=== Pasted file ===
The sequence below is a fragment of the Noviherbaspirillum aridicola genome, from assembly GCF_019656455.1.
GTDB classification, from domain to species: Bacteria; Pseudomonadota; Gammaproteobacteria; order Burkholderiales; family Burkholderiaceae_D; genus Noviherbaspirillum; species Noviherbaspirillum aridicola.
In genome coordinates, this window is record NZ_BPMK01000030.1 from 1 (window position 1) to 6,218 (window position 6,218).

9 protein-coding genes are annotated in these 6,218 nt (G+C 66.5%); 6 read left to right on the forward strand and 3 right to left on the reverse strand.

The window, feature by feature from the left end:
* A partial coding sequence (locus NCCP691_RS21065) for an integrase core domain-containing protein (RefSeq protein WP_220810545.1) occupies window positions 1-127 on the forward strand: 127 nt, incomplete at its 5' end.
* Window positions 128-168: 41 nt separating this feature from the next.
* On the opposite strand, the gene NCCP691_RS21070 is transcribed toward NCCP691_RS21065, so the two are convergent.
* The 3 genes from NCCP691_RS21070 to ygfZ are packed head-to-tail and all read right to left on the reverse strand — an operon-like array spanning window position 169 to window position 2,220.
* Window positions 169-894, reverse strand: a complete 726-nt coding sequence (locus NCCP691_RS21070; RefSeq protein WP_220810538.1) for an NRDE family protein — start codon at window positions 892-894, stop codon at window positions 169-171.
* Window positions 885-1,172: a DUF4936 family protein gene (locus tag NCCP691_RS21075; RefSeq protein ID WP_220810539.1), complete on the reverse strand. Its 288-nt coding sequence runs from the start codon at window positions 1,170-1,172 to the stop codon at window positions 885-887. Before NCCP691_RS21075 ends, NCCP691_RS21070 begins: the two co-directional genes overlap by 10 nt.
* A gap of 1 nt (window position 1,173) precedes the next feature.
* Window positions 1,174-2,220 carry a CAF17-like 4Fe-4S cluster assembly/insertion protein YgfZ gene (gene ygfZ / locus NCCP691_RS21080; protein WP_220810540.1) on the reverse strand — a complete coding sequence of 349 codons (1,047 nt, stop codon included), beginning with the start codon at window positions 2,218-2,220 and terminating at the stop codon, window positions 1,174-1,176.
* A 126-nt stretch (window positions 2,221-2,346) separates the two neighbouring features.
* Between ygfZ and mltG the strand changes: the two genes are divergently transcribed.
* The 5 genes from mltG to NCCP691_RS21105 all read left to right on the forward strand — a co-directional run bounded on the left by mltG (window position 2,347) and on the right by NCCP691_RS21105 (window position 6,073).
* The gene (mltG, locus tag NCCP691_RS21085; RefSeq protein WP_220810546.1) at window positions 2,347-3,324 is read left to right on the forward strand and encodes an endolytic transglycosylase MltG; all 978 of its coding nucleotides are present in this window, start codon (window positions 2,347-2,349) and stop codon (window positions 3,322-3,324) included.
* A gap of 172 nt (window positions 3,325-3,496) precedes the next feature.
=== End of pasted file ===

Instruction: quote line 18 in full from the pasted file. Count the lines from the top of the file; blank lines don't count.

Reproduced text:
* A gap of 172 nt (window positions 3,325-3,496) precedes the next feature.